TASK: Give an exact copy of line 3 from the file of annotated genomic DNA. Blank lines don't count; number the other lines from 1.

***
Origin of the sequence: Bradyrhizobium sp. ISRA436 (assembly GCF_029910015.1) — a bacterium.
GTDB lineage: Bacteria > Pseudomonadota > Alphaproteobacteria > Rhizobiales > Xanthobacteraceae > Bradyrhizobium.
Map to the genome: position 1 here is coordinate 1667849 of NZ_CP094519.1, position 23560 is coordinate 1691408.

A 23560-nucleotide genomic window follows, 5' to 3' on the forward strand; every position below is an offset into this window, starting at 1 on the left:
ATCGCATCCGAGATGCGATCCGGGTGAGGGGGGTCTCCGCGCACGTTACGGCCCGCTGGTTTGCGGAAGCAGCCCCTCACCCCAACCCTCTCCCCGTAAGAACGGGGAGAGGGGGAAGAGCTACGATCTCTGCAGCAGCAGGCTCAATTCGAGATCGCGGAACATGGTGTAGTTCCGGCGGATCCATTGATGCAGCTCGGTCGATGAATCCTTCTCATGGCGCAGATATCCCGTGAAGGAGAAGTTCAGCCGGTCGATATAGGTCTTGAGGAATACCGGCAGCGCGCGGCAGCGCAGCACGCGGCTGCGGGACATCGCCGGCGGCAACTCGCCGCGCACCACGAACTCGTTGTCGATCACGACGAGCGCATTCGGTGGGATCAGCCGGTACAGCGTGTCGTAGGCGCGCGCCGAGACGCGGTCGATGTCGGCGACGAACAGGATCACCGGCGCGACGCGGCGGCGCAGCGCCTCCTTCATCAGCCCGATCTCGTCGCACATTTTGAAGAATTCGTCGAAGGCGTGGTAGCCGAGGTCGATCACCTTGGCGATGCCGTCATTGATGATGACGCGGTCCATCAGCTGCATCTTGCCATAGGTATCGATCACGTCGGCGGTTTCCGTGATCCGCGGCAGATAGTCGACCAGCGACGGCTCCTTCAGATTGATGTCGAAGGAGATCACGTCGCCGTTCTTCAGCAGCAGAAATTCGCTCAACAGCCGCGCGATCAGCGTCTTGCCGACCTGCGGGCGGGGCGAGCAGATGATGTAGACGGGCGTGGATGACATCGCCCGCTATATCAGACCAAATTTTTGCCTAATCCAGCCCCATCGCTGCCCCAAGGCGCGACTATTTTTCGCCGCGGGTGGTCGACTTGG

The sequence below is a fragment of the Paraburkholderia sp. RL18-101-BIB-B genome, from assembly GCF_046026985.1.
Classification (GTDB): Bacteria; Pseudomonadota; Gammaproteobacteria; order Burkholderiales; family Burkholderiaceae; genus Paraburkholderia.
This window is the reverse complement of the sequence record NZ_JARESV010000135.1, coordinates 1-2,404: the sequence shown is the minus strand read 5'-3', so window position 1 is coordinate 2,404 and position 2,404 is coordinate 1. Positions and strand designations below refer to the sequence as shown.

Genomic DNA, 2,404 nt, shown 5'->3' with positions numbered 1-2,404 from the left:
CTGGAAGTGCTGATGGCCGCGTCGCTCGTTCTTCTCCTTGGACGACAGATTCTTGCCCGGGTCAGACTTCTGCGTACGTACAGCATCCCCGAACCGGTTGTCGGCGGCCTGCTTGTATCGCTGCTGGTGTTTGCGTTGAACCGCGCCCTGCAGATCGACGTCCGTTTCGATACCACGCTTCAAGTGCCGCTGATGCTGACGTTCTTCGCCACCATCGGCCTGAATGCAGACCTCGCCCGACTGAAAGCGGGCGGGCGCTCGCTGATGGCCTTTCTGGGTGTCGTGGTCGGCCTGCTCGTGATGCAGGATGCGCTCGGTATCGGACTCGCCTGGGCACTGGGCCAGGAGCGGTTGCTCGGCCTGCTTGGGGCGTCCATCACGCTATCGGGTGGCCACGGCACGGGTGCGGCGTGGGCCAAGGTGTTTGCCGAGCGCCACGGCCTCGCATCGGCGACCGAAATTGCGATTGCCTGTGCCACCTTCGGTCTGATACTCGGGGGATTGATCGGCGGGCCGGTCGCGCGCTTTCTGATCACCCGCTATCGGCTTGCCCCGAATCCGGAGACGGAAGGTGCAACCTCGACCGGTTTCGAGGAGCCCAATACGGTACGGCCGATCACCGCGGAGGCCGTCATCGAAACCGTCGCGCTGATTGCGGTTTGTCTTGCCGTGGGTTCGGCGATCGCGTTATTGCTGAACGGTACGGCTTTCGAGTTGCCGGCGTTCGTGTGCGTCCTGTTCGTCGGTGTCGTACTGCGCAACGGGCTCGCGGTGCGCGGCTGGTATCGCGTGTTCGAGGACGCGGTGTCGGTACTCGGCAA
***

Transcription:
Map to the genome: position 1 here is coordinate 1667849 of NZ_CP094519.1, position 23560 is coordinate 1691408.